I'm 40 (Inhale)

Turning 40 is not the image I had in my head when I was 30, or 20, or 10... I remember my parents turning 40, one month apart, both in the same summer. I saw my mom and dad as young and impressive yet everyone kept teasing them about how old they were – silly cards and black balloons filled the screened-in porch of our lake cottage. My mom was the most beautiful person I ever knew, and she didn’t look any different on this day. Her blonde hair, cut straight across, landed just below her shoulders. We probably went for a boat ride, and she wore her all white swimsuit that showed off her glistening tan legs. My dad hung his arm around my mom as they posed for a photo in front of the stone wall leading up to the house. If this was 40, I wanted it. I wanted all of it.

And I got it - the husband, the family, the house. 10 years of boat rides and high chairs and birthdays flew by like a shooting star, with an exploding arc and the faint trail it leaves behind, making you question if it actually ever happened. Did I really see it? Or was it an illusion?

This year I wake up in a house that was meant to hold our entire family for at least the next 10 years, until the boys go to college or move out. I didn’t expect that one of us would be gone already, living down the street in an apartment. I didn’t expect that I would be teaching my boys about love and divorce and relationships. I didn’t expect to feel so blind-sided by the path – because the pretty family photographs can’t possibly illuminate the journey. My house boasts family photos on the walls and self-help books on the nightstands. I have broken kitchen drawers from kids pulling too forcefully, and broken dishes from many late night arguments.

If I look at the pain and joy over the last 10 years, it’s hard to describe the happiness and fulfillment I feel today. I would think being divorced, in therapy, sober - would mean a completely depressing existence. It certainly doesn’t sound like success – and if you had told me 10 years ago, on my 30th birthday, while I was pregnant with my first baby, that this is where I would be at 40, I definitely would have cried out in disbelief. It sounds like I screwed everything up. I failed, let everyone down, and now have to pay the price.  

So how then? How is it possible for me to be so happy, so hopeful, and so full of gratitude that I can’t imagine a better way to complete the past and start the next forty?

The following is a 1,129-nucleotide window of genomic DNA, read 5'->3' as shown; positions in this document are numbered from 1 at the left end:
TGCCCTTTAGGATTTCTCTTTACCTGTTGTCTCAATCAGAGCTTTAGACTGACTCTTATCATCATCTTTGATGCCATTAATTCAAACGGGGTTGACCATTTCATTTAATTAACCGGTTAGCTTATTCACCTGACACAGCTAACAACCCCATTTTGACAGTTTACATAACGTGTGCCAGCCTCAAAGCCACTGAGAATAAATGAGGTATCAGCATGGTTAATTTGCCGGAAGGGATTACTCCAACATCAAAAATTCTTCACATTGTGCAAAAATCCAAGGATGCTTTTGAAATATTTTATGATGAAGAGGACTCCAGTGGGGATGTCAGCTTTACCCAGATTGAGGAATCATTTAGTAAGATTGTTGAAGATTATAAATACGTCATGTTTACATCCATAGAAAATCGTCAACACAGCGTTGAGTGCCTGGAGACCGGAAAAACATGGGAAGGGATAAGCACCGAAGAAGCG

The greatest lesson I’ve learned in life is that my path is not my plan. I can’t hold onto anything. Nothing is mine – not even my own boys. I get to guide them, teach them, and observe them in awe, but the path God has set for them is not up to me. I am a witness to their journey, and hopefully I can honor that position.

Traversing a path that I never thought I’d be on has given me faith – and faith has removed the burden. Because despite the way my life looks on paper, or in a conversation, or in the family photograph, everything is actually ok – maybe even better. I would not have moved closer to a true understanding of who I am if the pieces I thought defined me had not been stripped away – my collection of identity markers, like marriage, a house, college funds for the boys, motherhood, daughterhood, womanhood – the fight for perfection at every role.

When I signed the divorce document, I was also signing an admission of my personal failure – because I let myself believe that my marriage was also ME. And each time I defined myself according to a role, I systematically increased the pain and self-loathing when they slipped out of my grasp.

I don’t think you go low just to stay there, or to be punished. I think you go low in order to understand your ability to rise.

Now I can define myself by my truest nature – for example, my reaction to grief. The loss of myself and my marriage – and the discovery of the undeniable in the process. How I react when things don’t go my way. How I pray when I have nothing left to ask for - except to be shown more of the truth.  

In the mirror today, I see 40 in my eyes. And while it’s not wisdom – not yet – it’s also not delusion. My eyes are no longer glassy and puffy from daily alcohol intake over the last 10 years. They aren’t trying to hide something or run away. They are bright, and maybe a little reckless. They are free because there is nothing left to hang on to – the peeling has revealed an indestructible part that can’t be taken away. At 40, I am literally starting the second half of my life – without a crutch, and without the mask. And it feels really fucking good.